It’s quite common for many households to prepare several meals to suit all the different members of the family. But there’s no need to slave for hours over the hot stove, because it’s possible for one simple and tasty meal to be adapted to suit all age groups! Here’s a handy guide to help you prepare typical Christmas Day meals, snacks and desserts so everyone can enjoy them on the big day.
BreakfastFor adults, teens and tweens
Offer French toast served with fresh cherries and reduced-fat vanilla yoghurt, as well as chilled Bircher muesli with reduced-fat blueberry yoghurt.For kids two to five years
These littlies can enjoy the same French toast as the grown-ups, cut into soldiers or triangles and served with the cherries sliced in half, seeds removed and drizzled with reduced-fat plain or vanilla yoghurt. The muesli can also be offered, but make sure you remove the nuts, as these are a choking hazard for children under the age of five.For littlies six months to two years
Cut the French toast into 1cm squares and stew or blend the cherries, removing any of the seeds. French toast is a healthy breakfast for this age group and it’s safe to introduce cooked egg around six months of age. Drizzle with plain, full-fat yoghurt (reduced-fat dairy should be reserved for those over two years of age). For the muesli, remove a few tablespoons of the pre-soaked mixture, taking out the nuts, and blend until only soft lumps remain. Serve with a tablespoon of plain yoghurt stirred through.
Pre-lunch or dinner nibbliesFor adults, teens and tweens
Serve fresh, chopped summer fruits such as watermelon, pineapple, mango, banana, paw paw, blueberries and stone fruits, accompanied by a selection of cheeses and crackers.For kids two to five years
Chop the fruit into fun shapes such as Christmas trees and stars, or cut into cubes and thread onto wooden skewers, carefully removing the spike-like tips. This is a great way to get young ones to try new fruits threaded between their favourites! For a great visual display, you can stick the skewers into styrofoam or ‘florist foam’ that’s been wrapped in Christmas paper.
The kids can serve themselves, but make sure you remove the large seeds from grapes, cherries and other stone fruits. Cut the cheese into small, manageable cubes for little fingers or slice over water or rice crackers.For littlies six months to two years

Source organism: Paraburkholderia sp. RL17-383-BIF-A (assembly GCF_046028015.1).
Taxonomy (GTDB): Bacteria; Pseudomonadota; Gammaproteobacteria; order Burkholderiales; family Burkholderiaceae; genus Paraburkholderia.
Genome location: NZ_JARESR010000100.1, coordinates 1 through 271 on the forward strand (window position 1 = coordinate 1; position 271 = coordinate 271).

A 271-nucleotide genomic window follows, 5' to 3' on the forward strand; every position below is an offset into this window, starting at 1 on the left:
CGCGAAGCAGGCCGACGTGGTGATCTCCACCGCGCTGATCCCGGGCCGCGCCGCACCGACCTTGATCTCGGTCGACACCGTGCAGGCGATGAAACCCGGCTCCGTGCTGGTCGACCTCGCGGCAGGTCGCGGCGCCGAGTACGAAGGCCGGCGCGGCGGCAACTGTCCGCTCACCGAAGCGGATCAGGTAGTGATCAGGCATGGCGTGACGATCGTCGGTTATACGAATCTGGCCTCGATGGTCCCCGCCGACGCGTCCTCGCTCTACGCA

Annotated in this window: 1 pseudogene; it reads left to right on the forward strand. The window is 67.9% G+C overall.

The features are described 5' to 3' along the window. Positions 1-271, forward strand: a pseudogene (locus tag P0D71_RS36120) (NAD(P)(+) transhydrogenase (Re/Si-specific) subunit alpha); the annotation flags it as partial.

If your bub is just starting with solids you can puree or fork-mash the fruit, depending on what stage he’s at. For older littlies, it can be eaten chopped. It’s best to remove all skins from fruit until your little one can chew through them (usually when he has two top and two bottom front teeth) and your tyke will love exploring through all the different tastes and textures, making lots of mess along the way. For this reason, it’s great to serve these snacks as part of some outside time, where you can rinse off under the tap!
Cut soft crackers such as Cruskits into thin strips so your little one can hold them in his hand. Be careful with some oven-baked crackers, as they can be very sharp on sensitive gums. From eight months kids can enjoy tasty cheese, cut into very small bite-sized pieces or grated into long ‘spaghetti’ strips.
Christmas lunch or dinnerFor adults, teens and tweens
Turkey, chicken or ham can be served with a selection of cooked vegies such as baked pumpkin, potato and sweet potato, along with some greens such as lemon and almond beans and steamed broccoli or broccolini. Use flavours such as cranberry sauce to serve, and macadamia nuts or ginger and cloves in the cooking of the meat. You can also make gravy using the flavours from the pan once you’ve drained any oil. Use a salt-reduced stock and tomato paste to make a tasty jus.
Alternatively if you prefer a more ‘Aussie’ Christmas meal, serve fresh, cooked seafood such as prawns and fish (and don’t forget the oysters!) with a seafood sauce made with light mayonnaise mixed with tomato sauce. Cold cuts of turkey and ham go great alongside these, along with fresh salads such as rocket, cherry tomatoes and water chestnuts or roasted pumpkin, pine nuts and fetta.For kids two to five years
Chop the cooked chicken, turkey or ham into small, bite-sized pieces that your little one can pick up with a fork, which he can enjoy with the family sauces and dressings. The vegetables can also be chopped into small pieces and you can add a bit of grated cheese melted on top to give them a more familiar flavour.
As for the seafood, your child can enjoy cooked prawns, hot or cold, and most freshly cooked fish. However there are a few types of fish that contain high levels of mercury and aren’t recommended for children or pregnant women – these include shark (flake), swordfish, marlin, sea perch, broadbill and orange roughie. Meanwhile, flathead, whiting, bream and snapper are all fine.For littlies six months to two years
Blend, mince or chop the freshly cooked turkey, chicken or ham and mix with some of the cooked vegies. To add a creamy texture, you can mix with a few spoonfuls of plain yoghurt. Similarly, you can blend, mince, chop or flake cooked fish or seafood and mix with a small amount of ricotta or creamed cottage cheese. Add some blended tomato from your salad for vitamin C and flavour.
Desserts for the whole crew
Christmas cake and pudding are the traditional fare, but these may be too rich (or full of alcohol) for anyone other than the adults sitting around the table. For an alternative that suits the whole family, try a steamed pudding or frozen fruit dessert or gelati. Add dried fruits such as raisins, currants, sultanas and dates and serve with a ‘brandy flavoured’ custard, vanilla yoghurt or plain yoghurt with stewed fruit.Traditional Christmas baking includes rum balls, white Christmas and fruit tarts, but equally tasty replacements everyone can eat include dried fruit and muesli bites,
mini fruit muffins and gingerbread Christmas tree decorations.